If he doesn't listen, kill him. I've had a hard time with playing with difficult characters, because for some reason everyone around me thinks that unless your character can be one shotted by a goblin and refuses to work as a team with anyone, you aren't TRULY roleplaying. After about the third time these people friendly fire me, betray me, or get in my way while saying "I'm just playing my character!", I lop their heads off, as barbarians are wont to do.

Actually, it's not the Paladin that the problem, it's the OP (rogue).

And, no, one should never kill a fellow PC. If the player is so bad you need to kill his PC, just boot the player.

OP- remember again- D&D is a team game. So. let us assume you're playing Baseball, out in left Field. The opposing batter whaps one out to you, but "since you don't know those guys very well" you just let the ball drop, by getting out of it way. After all, those balls come down pretty fast, you could hurt yourself.

Afterwards, you cant figure out why the team captain is mad at you.


I have seen no Balance issues in Pathfinder up thru level 15.

Same with 3.5, but we did run into a wall at about level 17, where spellcasters outshine everyone.

OTOH, spellcasters were pretty weak thru level 4, so it balances.


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ElterAgo wrote:

We got into a discussion about ‘adventurers’ the other day.

Basically the definition boils down to people out looking for trouble. That is a pretty fine distinction from causing trouble. They’re basically unfocused vigilantes. How many cultures, enduring societies, or successful communities have encouraged or worked with vigilantes? Not many that I can think of.

Adventurers would be Knights errants or Bounty Hunters. In a area "outside the pale" they would BE the law.

Pretty common in medieval societies for nobles, knights, etc to have the Right of Low, Middle and High justice.

Inquisitors, Paladins, Clerics would all be in this category.

In other medieval areas, they would hire "hermandades".

Per wiki "From about 1500, private watchmen were funded by private individuals and organisations to carry out police functions. They were later nicknamed 'Charlies', probably after the reigning monarch King Charles II. Thief-takers were also rewarded for catching thieves and returning the stolen property."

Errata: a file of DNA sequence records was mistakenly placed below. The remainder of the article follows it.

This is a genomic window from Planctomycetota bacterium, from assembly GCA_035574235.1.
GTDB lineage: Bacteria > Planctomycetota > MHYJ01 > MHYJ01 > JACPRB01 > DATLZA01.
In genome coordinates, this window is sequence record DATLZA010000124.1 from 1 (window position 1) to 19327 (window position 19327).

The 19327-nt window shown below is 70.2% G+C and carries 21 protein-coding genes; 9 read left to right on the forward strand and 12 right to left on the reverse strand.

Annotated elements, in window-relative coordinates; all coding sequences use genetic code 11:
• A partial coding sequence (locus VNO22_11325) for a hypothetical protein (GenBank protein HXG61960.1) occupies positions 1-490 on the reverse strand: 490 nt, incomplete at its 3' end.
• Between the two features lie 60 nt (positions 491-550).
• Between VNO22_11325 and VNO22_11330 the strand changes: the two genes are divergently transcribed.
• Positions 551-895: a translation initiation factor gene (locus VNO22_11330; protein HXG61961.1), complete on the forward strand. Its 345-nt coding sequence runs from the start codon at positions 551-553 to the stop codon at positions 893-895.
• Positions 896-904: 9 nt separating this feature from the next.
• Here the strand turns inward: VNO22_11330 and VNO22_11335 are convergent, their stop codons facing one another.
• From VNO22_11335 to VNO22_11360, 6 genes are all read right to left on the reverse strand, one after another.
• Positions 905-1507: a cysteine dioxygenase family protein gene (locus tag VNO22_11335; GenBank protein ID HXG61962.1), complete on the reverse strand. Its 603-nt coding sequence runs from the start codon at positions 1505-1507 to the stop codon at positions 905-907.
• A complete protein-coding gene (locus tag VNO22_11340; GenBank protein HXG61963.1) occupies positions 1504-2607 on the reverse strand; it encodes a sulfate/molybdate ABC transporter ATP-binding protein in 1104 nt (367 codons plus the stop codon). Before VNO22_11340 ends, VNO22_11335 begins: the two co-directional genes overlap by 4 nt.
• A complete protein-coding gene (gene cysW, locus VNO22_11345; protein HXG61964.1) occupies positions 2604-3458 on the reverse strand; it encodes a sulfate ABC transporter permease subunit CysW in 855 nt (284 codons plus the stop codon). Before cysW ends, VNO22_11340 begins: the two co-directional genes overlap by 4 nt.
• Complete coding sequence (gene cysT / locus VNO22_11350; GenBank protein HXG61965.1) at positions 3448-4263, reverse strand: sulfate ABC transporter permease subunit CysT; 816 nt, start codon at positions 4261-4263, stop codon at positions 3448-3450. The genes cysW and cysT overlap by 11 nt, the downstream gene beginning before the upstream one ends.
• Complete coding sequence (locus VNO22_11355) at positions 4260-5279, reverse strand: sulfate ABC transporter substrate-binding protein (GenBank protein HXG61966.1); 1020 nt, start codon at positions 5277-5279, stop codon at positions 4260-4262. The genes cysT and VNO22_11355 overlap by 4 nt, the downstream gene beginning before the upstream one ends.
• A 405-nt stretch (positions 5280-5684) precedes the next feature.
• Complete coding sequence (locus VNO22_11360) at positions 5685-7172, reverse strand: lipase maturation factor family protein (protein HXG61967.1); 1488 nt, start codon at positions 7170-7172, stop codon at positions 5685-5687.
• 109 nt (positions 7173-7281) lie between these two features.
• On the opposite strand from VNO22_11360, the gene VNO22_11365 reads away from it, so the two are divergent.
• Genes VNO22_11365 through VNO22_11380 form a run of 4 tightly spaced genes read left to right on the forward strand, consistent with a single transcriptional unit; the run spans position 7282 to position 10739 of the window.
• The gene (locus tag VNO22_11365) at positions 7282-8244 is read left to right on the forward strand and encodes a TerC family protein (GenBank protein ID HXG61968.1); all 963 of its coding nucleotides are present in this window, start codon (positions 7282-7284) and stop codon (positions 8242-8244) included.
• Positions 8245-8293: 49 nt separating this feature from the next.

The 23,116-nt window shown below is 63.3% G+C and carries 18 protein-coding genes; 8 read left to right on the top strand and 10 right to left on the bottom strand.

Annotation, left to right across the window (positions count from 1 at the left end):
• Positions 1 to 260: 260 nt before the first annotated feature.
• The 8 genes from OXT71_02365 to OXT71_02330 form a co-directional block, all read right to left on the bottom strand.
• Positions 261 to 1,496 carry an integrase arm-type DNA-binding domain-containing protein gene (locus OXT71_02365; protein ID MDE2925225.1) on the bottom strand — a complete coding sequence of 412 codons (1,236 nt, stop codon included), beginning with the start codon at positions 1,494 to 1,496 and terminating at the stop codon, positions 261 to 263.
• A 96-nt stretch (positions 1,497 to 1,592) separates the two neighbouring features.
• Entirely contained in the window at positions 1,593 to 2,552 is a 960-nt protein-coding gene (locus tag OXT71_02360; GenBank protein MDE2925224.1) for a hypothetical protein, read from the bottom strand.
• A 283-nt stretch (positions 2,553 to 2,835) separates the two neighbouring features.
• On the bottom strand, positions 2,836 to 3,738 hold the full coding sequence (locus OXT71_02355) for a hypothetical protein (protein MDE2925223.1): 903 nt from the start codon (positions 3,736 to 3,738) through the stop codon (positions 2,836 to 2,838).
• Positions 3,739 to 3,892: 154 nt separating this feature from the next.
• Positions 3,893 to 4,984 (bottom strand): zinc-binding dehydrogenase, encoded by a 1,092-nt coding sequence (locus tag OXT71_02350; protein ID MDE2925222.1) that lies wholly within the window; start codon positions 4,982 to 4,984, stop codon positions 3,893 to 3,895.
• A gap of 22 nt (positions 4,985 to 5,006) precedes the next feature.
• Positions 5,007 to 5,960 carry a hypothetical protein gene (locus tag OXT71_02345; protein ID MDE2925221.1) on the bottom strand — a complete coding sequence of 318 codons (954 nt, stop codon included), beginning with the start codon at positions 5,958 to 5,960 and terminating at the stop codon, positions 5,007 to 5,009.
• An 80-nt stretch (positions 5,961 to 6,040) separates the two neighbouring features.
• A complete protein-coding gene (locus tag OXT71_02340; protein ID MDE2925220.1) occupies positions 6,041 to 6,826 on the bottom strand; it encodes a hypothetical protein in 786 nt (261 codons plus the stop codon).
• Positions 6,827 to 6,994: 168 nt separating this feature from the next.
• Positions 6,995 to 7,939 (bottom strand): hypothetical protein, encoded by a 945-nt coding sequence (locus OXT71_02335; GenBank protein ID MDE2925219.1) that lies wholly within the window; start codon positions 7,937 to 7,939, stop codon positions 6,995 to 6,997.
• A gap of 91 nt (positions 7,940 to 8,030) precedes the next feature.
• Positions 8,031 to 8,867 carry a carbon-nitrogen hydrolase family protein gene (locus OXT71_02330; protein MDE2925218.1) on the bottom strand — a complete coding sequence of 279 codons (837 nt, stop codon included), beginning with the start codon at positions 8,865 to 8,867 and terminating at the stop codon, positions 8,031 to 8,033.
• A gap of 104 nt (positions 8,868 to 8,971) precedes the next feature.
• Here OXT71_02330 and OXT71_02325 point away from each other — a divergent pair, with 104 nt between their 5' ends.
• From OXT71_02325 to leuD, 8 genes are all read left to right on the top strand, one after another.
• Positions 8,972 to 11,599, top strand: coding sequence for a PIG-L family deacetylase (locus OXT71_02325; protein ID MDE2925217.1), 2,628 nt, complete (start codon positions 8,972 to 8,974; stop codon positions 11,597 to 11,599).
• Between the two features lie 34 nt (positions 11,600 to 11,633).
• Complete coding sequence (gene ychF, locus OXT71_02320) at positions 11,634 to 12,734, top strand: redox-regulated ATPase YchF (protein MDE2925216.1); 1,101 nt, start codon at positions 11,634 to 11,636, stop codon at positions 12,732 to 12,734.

Our modern idea of a paid professional "Police" did not form until 1667 thru 1797. Even so the "Privately funded police' existed until well unto the 19th and 20th centuries, and there are even a few today.

"The Constables" as you say would likely only keep peace inside a town.

Bounty Hunters & Thief-takers were active up thru the 19th century and even beyond.


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Adahn_Cielo wrote:
Virellius wrote:
...so caved in the entrance to prevent the enemy from getting out...

Do you mean that you left the party and closed their escape route?

...

Smite away, sir paladin.

Yeah, that's pretty evil, and a nasty thing to do, IC or OOC. Honestly, get out of this mode otherwise you're gonna find yourself booted.

Bring in a new PC. Drop the whole "but it's what my character would do" feeble excuse for being a RichardHead. D&D is a team game, be part of the team.


Gregory Connolly wrote:

Step one is to talk about it out of game. If you are in a game with people who don't like you, leave. If they are just roleplaying and expect friction, either leave or fight. If after talking it out you don't get the impression people are being honest, leave.

Step two is PVP if you haven't left or talked it out.

First part is right, second part is wrong.

Sit down and talk to the player OOC, like adults.


Insain Dragoon wrote:
DrDeth wrote:
Xavier Longsaddle wrote:

Hi,

I am currently playing a Warpriest at 8th level (started at 5).

I chose to go with the Champion of Faith Archetype since I wanted smite and smite is awesome.

Since it came out I have found both offense and resources wise, the inquisitor is a better class.
A better WAR priest.

Three levels in one game is hardly the type of broad-based playtesting that would mean a class needs to be "fixed", is it?

*I find Warpriest to be sub par*

"Don't theorycraft! Playtest!"
*Still find it sub par after some playtest*
"You didn't play test it long enough, playtest more!"

3 levels @ one table is not enough testing.


Marcus Robert Hosler wrote:
Also interesting to know that your successful important fighter is not playing with a wizard.

There's a Sorcerer, Oracle and a Cleric.


Marcus Robert Hosler wrote:
DrDeth wrote:
James Langley wrote:

...

So...

The point of this was to say "hey, I like rogues," but very few have...
Sad day.

Well, a few things. Some posters pile on anyone who claims to like rogues. I, myself, have seen it played and played well, and it can really contribute.

Of course, like with most classes, you have to pick your archetype for your game. For Combat the Scout and Ninja archetype are good choices (and yes, the Ninja is a just a rogue archetype, statted out.)